The most important function of any trainer is the exercises it supports. The following is an overview of the Force USA G10’s exercise capabilities:
- The power rack, which is really a half rack, gives you access to more than 40 barbell movements. You can perform practically every free weight barbell exercise that you perform with a full-sized dedicated power rack.
- The functional trainer gives you access to more than 75 cable exercises. It supports any cable movement you can imagine through any plane of motion. This is made possible by the 22 height settings for each adjustable pulley, and the several included cable attachments.
- You can turn the functional trainer into a lat pulldown machine by using the lat pulldown leg holder to hold your legs while you sit on the floor or on a bench.
- You can use the functional trainer with the included footplate attachment to perform cable low rows.
- The Smith machine station is a fixed-track barbell that gives you the ability to perform 30+ Smith machine exercises. This station supports a version of most free-weight barbell exercises in addition to exercises that you can only do on a Smith machine.
- The multi-grip chin up station gives you access to at least 12 chin up variations. The chin up bar includes straight, perpendicular and angled segments, to support 4 different grip positions (pronated, supinated, semi-supinated, neutral) and 3 grip widths (narrow, medium and wide).
- Use the dip station for several dip variations, including wide grip dips and close grip dips. And that’s just the beginning. With a little creativity, you can perform several more dip variations on the dip station.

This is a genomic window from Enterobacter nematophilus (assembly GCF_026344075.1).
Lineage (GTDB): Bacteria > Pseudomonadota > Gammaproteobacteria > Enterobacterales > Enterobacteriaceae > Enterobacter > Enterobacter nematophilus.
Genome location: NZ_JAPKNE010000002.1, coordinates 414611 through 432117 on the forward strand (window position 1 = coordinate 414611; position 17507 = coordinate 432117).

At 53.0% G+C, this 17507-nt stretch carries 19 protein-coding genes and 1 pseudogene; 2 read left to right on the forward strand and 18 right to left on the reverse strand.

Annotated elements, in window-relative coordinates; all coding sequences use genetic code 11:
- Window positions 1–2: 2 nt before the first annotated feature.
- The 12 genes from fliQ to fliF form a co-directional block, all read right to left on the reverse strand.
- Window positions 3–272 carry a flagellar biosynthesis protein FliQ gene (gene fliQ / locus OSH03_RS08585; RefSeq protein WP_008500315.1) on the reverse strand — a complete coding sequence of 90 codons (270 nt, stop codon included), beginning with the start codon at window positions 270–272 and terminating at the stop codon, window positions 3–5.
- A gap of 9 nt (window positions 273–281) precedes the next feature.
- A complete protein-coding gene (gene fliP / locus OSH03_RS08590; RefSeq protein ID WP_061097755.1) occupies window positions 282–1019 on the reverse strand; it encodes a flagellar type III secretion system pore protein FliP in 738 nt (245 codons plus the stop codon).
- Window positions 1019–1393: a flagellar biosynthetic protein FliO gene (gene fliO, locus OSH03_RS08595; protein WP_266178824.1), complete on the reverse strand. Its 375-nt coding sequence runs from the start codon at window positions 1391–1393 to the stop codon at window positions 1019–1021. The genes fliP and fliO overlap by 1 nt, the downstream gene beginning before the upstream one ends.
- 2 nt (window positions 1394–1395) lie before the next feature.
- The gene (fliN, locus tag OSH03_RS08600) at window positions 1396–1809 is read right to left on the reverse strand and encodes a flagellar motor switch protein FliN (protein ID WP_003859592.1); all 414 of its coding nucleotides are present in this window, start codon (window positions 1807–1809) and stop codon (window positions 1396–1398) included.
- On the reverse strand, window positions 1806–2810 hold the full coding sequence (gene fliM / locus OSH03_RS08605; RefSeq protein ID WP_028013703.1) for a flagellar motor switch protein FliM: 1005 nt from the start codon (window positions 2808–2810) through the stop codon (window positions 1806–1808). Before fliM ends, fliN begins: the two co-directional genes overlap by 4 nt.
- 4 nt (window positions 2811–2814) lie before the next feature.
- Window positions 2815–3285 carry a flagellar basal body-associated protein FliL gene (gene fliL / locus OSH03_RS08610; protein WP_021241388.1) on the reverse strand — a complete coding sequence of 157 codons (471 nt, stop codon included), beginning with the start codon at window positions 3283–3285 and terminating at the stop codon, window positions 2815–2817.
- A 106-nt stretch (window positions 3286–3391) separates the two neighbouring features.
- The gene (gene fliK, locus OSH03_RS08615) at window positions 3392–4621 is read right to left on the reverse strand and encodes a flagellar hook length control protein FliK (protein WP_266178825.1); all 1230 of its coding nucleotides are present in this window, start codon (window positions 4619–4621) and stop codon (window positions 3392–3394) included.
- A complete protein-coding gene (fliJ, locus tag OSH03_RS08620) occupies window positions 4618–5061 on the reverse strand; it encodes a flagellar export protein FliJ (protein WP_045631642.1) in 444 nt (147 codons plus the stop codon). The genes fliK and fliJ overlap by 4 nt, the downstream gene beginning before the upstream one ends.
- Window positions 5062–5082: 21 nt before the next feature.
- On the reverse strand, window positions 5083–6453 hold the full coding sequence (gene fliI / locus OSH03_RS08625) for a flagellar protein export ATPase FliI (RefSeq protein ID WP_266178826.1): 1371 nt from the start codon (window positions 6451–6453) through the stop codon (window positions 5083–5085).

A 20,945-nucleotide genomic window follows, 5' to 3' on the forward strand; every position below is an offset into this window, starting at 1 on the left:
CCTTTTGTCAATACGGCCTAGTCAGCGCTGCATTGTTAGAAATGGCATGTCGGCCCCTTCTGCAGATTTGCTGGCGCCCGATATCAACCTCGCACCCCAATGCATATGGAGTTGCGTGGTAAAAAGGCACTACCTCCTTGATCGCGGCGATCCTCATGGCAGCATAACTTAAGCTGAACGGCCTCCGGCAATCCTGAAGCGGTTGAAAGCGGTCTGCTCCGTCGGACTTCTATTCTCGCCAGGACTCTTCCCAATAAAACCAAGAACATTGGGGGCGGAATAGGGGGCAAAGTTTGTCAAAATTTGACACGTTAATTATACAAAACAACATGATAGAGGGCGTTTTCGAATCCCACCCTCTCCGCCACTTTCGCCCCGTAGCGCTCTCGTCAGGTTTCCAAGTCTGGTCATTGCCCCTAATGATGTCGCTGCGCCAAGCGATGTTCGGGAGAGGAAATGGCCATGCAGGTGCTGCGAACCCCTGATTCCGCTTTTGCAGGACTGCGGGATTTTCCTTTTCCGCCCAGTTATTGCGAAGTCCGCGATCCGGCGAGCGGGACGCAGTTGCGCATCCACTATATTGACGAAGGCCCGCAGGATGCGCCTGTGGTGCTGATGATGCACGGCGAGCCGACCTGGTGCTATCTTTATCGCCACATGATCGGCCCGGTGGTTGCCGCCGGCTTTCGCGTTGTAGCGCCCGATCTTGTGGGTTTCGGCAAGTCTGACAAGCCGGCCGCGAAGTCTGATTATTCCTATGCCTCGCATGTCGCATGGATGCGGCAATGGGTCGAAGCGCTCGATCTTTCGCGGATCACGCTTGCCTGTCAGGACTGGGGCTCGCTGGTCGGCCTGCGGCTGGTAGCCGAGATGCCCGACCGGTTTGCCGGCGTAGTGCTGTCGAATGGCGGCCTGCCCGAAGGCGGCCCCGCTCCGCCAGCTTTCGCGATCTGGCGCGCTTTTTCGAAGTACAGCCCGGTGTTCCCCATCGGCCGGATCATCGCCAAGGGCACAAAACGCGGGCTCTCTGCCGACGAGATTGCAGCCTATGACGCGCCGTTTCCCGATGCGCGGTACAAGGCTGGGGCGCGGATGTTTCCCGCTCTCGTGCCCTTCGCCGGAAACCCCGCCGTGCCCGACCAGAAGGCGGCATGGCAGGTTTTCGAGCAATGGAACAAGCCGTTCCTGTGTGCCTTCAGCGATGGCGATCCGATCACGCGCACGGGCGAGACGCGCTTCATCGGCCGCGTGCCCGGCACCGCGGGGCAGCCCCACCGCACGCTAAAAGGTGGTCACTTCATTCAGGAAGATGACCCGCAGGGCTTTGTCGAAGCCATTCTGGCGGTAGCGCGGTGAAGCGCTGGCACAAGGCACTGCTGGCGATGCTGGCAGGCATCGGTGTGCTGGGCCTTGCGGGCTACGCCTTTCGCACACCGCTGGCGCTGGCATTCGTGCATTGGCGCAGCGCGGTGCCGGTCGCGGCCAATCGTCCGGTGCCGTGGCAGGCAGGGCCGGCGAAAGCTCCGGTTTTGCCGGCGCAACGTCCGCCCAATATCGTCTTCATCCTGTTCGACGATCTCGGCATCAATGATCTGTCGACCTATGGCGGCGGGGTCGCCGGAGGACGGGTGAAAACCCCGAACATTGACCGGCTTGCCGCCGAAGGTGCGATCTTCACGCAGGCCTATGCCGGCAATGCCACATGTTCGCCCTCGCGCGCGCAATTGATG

- The suspension trainer rings give you access to around 80 suspension trainer exercises when you attach a suspension trainer unit (sold separately). You can also attach a resistance band or even a heavy bag here as well.
The optional upgrade kit for the G10 adds 3 more exercise stations that unlock these additional exercise capabilities:
- Jammer arm attachments allow you to perform almost any exercise you can do on plate-loaded lever-style machines (e.g. Hammer Strength machines) like those in commercial gyms. This adds more than 20 jammer arm exercises to the unit’s functionality.
- Leg presses are highly effective in building up your leg and glute muscles. The vertical leg press station offers 3 leg press variations: narrow, medium and wide stance.
- The landmine attachment adds another 30+ landmine exercises to this all-in-one gym. These exercises are important in training the shoulders and increasing core stability. In addition, you can perform some powerful landmine row variations.